Sustainability Planning - Webinar I Nov. 2007


Webinar: Sustainability Planning I


The following information was presented in a Pass It On Center webinar on November 27, 2007, by Rob Groenendaal of the U.S. Dept. of Education, Rehabilitation Services Administration, and Carolyn Phillips, Director, Pass It On Center. This is an excerpt of the content. The PowerPoint presentation is available at


Goals of Sustainability Planning


The goals are to increase knowledge and skills of sustainability planning, to develop more structure in the sustainability plan, and to provide tools to further develop a sustainability plan. By networking and learning from each other, it will be possible to build more effective programs, and will assist in the development of a stronger network of Assistive Technology (AT) Reuse Programs to serve people with disabilities.


Elements of Sustainability: Planning to Plan


This webinar explored four of the eight elements of sustainability and provided guidance on how to use this framework during the planning process.


The elements of sustainability include:

• Vision

• Results orientation

• Strategic financing

• Key champions

• Community support

• Adaptability to changing conditions

• Strong internal systems

• Clear sustainability plan


Sustainability planning is important because AT reuse programs are

interdependent and share successes and struggles. It provides a

framework from which to build stronger AT reuse programs.


Sustainability planning helps to clarify where the program is and where it should go, to develop strategies for long-term success, to provide benchmarks to measure progress, and it demonstrates to partners and others the value of the work.


The following are steps toward an initial sustainability plan:

1.              Define the program, project or initiative.

2.              Clarify planning parameters: How much time and resources can be put toward the process?

3.              Decide whose input is needed.

4.              Decide how the process will be structured.

5.              Decide how the process will be managed.

6.              Collect the needed information.

7.              Develop a work plan.


The plan should focus on diversifying funding, building organizational capacity and building community support.


Sustainability planning is important because many funding sources are short-term in nature, the operating environment (political, economic and

demographic) changes rapidly, and society cannot afford to lose quality programs and important innovations.


Some of the following information is based on training provided by The Finance Project,[1] a project that assists organizations, both commercial and nonprofit, to build programs that benefit children, families and communities.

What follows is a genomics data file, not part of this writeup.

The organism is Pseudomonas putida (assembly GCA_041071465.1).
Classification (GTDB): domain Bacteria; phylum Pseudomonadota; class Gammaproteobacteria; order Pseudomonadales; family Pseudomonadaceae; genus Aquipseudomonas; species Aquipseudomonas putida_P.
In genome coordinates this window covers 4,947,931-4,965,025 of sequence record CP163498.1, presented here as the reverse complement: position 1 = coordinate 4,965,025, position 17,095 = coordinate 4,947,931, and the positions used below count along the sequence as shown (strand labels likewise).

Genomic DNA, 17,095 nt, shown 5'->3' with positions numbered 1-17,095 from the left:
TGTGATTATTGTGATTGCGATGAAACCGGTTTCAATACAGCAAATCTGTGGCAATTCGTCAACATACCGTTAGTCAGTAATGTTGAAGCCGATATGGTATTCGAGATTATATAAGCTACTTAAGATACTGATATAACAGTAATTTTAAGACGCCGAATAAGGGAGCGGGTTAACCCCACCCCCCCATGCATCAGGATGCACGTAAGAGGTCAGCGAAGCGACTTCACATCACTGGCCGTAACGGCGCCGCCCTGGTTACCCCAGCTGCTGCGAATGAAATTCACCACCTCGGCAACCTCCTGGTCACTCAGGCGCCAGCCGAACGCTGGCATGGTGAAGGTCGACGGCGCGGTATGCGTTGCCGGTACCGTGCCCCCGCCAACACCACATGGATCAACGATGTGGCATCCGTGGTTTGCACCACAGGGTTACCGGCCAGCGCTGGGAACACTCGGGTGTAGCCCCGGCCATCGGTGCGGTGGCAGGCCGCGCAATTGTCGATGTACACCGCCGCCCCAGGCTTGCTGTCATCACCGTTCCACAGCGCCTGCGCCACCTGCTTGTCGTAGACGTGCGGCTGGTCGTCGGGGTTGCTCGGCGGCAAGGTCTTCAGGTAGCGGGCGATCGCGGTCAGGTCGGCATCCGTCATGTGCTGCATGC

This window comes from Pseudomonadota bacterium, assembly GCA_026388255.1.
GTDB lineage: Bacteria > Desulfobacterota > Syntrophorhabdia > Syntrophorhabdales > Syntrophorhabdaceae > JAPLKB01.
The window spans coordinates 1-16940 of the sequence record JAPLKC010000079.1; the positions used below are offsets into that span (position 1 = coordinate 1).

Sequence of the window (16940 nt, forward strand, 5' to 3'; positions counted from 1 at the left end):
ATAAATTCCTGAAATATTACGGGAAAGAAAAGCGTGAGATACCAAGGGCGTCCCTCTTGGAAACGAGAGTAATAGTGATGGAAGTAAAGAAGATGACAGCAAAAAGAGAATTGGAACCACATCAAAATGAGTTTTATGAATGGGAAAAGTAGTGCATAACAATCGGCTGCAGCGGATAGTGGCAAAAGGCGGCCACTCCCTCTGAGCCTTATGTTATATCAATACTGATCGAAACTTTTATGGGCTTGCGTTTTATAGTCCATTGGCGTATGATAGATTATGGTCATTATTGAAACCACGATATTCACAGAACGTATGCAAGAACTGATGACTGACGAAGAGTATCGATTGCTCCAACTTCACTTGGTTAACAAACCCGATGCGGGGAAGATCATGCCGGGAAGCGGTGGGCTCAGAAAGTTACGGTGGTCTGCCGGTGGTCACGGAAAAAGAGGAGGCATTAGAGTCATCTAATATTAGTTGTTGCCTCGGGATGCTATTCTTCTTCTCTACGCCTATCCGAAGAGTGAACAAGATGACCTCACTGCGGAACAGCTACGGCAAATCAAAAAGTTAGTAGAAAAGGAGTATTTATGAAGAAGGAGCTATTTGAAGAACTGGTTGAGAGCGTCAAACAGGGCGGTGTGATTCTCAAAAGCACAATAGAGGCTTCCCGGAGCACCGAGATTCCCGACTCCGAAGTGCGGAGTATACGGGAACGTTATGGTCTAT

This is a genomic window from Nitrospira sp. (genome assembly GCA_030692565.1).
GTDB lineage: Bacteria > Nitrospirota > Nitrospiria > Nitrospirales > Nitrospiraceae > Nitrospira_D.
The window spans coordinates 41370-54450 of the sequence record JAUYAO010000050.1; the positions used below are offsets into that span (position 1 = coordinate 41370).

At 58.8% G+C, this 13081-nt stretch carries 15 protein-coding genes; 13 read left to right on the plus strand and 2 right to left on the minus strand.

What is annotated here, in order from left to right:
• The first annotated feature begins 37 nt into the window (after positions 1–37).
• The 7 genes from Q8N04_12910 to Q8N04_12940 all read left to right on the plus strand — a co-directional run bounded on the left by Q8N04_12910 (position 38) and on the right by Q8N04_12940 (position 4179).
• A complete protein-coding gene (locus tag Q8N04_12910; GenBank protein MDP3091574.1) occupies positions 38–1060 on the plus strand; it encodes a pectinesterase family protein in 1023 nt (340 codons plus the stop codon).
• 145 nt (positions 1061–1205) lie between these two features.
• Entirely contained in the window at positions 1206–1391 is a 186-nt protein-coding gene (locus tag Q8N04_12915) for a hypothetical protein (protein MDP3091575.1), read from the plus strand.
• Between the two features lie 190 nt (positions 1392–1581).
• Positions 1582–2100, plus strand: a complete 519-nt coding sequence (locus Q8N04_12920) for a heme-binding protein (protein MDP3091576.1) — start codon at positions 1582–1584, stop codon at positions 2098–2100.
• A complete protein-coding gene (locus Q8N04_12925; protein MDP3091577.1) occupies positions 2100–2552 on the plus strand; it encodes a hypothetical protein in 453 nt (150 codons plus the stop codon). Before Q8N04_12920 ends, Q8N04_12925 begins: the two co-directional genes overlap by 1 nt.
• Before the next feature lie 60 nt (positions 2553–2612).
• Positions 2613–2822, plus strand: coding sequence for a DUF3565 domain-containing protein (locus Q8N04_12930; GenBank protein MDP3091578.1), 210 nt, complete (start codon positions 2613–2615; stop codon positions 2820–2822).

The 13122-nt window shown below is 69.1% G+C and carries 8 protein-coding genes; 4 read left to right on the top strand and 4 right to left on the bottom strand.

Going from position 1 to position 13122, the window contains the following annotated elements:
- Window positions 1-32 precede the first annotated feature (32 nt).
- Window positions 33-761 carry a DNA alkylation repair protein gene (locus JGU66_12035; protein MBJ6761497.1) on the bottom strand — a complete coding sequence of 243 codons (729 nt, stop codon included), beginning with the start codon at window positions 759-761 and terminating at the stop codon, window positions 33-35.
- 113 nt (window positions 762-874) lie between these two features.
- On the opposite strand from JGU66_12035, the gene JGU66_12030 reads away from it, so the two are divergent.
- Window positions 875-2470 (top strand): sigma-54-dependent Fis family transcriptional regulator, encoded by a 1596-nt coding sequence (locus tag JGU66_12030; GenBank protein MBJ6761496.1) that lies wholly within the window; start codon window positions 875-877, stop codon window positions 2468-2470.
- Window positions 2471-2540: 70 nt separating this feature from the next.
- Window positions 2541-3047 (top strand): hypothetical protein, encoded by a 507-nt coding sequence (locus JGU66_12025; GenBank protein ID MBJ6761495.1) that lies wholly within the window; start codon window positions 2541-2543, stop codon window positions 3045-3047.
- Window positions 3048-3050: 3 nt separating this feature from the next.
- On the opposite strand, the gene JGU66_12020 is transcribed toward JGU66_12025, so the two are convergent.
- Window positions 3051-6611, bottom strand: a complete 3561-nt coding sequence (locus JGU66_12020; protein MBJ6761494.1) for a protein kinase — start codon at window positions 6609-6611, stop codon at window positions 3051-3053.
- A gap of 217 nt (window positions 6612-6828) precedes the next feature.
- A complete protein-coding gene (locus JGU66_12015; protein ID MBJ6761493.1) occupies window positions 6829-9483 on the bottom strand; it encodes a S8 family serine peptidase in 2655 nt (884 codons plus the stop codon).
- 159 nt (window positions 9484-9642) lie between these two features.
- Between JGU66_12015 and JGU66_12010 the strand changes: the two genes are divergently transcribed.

A sustainability plan clarifies where the organization is and where it wants to go. A written plan can provide overarching guidance for the initiative over time. [1] The Finance Project offers training and tools to support this effort.


Assess the Organization’s Current Position


The goals of the first phase of the planning process are to introduce the sustainability framework and planning process and to benchmark progress by identifying strengths and weaknesses. A special self-assessment tool is used by The Finance Project for this purpose. The tool helps to assess progress, identify strengths and weaknesses, and determine where to target scarce resources. Organized by element, the tool ranks progress toward the desired state. It forms the first step in developing a sustainability plan.


Whether third-party training and tools are used, or the organization develops its own, the initial assessment is key to further progress. A summary of the self-assessment results should be shared with the program staff and the Advisory Council.


Create a Vision and a Results Orientation


The next phase in the Finance Project training is to create a vision and to develop a results orientation. A further tool (the Logic Model) is provided to define what is meant by sustainability and how progress toward the goals will be measured. [1] In this phase, the organization must:

Clarify vision and desired results Identify conditions and causes Identify and prioritize strategies and activities Define scale and scope Identify measures of progress


Develop a Strategic Financing Plan


Clarify “Financing for What?” The organization must quantify the scope of support and services to be offered (e.g., population, geographic area, type of

service, when it’s offered, where it’s located, and standard of quality). This should include the scale of support and services (number of clients served).